Patients in need of need central lines can often have less than ideal IVC diameters, either because of their disease process or because of their baseline anatomy. Optimizing your chances of success through positioning can make a real difference for both you and your patients.
Ideally, placing your patient in Trendelenberg position or asking a cooperative patient to valsalva would be best. However, if you are unable to make either of those things happen, consider lumbar elevation (see the image below (taken from the paper), option F).
A study published in the American Journal of Emergency Medicine in July 2018 looked at a number of positioning options to consider when Trendelenberg wasn’t an option (also see image below), and found that lumbar elevation increased the size of the diameter of both the IJ and SCV as measured by ultrasound in 30 healthy volunteer subjects. The IJ was increased to 9.8 mm with lumbar elevation from 8.7 mm supine (p=0.001) and the SCV was increased to 10.7 mm with lumbar elevation from 10.1 mm supine, almost significant (p=0.08). Importantly, lifting the legs did NOT increase the diameter of either and trended toward making them smaller.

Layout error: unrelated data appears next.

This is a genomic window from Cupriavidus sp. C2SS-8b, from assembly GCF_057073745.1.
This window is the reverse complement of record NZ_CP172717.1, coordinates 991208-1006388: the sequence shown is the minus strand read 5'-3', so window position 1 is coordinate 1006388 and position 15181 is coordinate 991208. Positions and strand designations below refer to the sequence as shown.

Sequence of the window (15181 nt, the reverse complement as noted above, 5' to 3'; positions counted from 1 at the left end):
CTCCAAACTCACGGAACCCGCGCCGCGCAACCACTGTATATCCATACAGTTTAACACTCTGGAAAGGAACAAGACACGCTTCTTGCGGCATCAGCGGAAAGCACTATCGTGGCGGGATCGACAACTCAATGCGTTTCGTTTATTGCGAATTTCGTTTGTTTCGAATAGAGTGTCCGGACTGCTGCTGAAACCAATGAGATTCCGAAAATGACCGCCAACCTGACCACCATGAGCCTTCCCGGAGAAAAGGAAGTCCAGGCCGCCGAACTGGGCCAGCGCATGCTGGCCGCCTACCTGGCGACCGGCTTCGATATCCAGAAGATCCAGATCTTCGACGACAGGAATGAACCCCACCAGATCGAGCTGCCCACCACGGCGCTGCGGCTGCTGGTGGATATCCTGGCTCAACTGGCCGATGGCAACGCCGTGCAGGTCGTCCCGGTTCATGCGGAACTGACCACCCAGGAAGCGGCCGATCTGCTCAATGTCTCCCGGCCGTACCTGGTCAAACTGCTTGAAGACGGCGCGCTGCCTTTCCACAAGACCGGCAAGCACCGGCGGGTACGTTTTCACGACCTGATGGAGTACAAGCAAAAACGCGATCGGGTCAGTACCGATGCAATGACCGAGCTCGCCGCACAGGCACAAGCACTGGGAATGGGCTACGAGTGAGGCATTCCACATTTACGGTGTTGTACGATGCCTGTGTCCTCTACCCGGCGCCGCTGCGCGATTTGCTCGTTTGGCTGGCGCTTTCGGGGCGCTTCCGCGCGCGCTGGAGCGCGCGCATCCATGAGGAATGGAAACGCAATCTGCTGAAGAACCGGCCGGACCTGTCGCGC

Looking to brush up on the basics of central line placement? Check out these videos:
Effect of lumbar elevation on dilatation of the central veins in normal subjects. Am J Emerg Med. 2018 Jul 18. pii: S0735-6757(18)30591-6. doi: 10.1016/j.ajem.2018.07.032.